Quite recently I acquired from eBay this photographic studio portrait of a very pleasant looking but unknown couple. As you will see from the picture the photographer was G.W.Roberts. Apart from his studio portraits he was responsible for the photos on a good number of local postcards.
George William Roberts was born in fairly humble circumstances in Chelsea in 1844. His father, who was a bonnet presser, died when George was only six. His mother, Sarah, was a bonnet maker and she brought up George and his surviving sister, Amelia, in straitened circumstances but saw that George went to school. By the time he was 17 he was already a working carpenter which occupation he pursued for many years. He married Hannah Hubbard in 1864. They set up home in the Marylebone district of London and gradually improved their lot. By 1881 George and Hannah had found a larger house and were taking in lodgers to add to their income from George’s carpentry.
At this point there is a break in our evidence as the Roberts do not appear, for reasons unknown, on the 1891 census but by 1901 they are living at 5 Tessier Villas on the London Road, Hadleigh, and George has turned photographer. This occupation continued with him until his death in 1923. Before 1911 George and Sarah, who had no children, had moved into a house on the corner of Rectory Road and Poors Lane called Woodbank. Sarah died at 81, a year after George.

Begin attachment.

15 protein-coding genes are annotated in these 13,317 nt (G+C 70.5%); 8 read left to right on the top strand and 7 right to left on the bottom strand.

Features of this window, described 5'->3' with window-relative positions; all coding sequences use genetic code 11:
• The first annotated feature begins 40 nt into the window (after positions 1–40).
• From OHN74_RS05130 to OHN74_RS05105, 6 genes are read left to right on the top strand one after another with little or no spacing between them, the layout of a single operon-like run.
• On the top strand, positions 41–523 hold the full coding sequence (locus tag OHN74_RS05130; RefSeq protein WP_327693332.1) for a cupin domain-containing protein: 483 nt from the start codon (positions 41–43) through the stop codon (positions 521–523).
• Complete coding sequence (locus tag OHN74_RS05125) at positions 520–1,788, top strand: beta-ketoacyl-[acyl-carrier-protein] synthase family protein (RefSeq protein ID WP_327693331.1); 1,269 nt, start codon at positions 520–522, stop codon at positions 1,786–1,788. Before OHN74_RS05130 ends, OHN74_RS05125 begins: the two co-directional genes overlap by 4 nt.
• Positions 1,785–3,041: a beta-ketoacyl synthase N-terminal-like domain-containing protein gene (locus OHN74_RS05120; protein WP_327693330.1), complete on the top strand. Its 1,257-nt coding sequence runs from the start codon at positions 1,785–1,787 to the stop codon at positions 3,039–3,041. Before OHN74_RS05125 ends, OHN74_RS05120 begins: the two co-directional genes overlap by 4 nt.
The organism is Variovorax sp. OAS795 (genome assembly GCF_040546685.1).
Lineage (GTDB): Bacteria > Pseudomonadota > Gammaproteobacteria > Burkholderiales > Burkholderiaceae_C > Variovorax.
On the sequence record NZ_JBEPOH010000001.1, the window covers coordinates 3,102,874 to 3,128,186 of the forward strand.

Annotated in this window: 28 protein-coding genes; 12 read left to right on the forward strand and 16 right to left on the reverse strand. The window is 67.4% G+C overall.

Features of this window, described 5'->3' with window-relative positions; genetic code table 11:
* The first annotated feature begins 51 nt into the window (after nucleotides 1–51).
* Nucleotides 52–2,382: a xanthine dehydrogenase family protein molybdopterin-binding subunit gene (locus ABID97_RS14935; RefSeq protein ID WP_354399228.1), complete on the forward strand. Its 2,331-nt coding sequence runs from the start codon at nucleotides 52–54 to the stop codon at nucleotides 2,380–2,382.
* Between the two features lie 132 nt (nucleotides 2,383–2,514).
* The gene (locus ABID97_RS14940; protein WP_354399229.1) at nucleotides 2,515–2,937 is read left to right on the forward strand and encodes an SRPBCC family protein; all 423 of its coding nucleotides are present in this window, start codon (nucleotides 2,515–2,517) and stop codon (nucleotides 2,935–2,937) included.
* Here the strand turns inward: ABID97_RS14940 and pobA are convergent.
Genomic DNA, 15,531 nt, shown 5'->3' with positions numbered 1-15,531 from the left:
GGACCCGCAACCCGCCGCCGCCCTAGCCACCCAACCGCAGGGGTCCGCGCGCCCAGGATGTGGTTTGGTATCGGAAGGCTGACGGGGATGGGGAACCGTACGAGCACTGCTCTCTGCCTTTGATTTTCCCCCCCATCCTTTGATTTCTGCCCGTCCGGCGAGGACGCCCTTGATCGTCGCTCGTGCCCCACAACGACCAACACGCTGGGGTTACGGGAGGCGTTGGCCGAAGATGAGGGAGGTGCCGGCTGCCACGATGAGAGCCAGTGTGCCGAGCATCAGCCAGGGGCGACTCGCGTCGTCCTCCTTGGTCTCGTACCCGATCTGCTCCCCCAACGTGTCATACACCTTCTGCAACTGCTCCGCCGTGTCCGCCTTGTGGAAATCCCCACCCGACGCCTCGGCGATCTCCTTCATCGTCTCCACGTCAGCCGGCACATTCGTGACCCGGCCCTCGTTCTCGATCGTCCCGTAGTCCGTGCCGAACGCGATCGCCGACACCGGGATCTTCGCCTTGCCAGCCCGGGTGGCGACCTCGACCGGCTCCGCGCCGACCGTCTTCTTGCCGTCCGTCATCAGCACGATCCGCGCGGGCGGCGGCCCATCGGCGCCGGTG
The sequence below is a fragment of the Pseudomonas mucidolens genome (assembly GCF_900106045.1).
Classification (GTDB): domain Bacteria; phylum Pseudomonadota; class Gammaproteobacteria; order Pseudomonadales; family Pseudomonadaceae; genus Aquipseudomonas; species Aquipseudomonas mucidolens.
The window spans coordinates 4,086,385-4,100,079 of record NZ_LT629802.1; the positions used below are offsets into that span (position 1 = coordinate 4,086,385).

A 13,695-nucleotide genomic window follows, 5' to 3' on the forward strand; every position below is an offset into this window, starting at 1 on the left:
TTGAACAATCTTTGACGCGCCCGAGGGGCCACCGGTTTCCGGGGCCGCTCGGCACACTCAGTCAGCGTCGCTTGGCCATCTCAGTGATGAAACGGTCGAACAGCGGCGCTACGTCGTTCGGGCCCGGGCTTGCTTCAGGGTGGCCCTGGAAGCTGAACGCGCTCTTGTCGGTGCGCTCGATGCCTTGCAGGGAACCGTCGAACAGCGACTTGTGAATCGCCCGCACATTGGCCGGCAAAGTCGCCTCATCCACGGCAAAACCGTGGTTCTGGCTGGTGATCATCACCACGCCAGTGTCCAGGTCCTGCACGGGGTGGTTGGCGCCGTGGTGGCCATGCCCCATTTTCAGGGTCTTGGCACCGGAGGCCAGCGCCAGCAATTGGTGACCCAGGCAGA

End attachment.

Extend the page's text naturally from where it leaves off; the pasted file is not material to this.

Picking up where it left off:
Exactly when or why George took up photography we do not yet know. Suffice it to say that judging from the evidence provided by the portrait above he was skilled in his second profession. The arrival of the postcard around 1903, which became the early twentieth century’s email with postal deliveries several times a day, provided photographers with ample opportunity to widen their scope and increase business. Over the years from Edwardian times onward Hadleigh housed a number of photographers who took advantage of this new phenomenon of the twentieth century.
The Archive would love to hear from anyone who can shed more light on George Roberts and his photography.
We would also very much like to hear from anyone who can definitely claim to recognise their grandparents, great grandparents or great great grandparents in the photo above.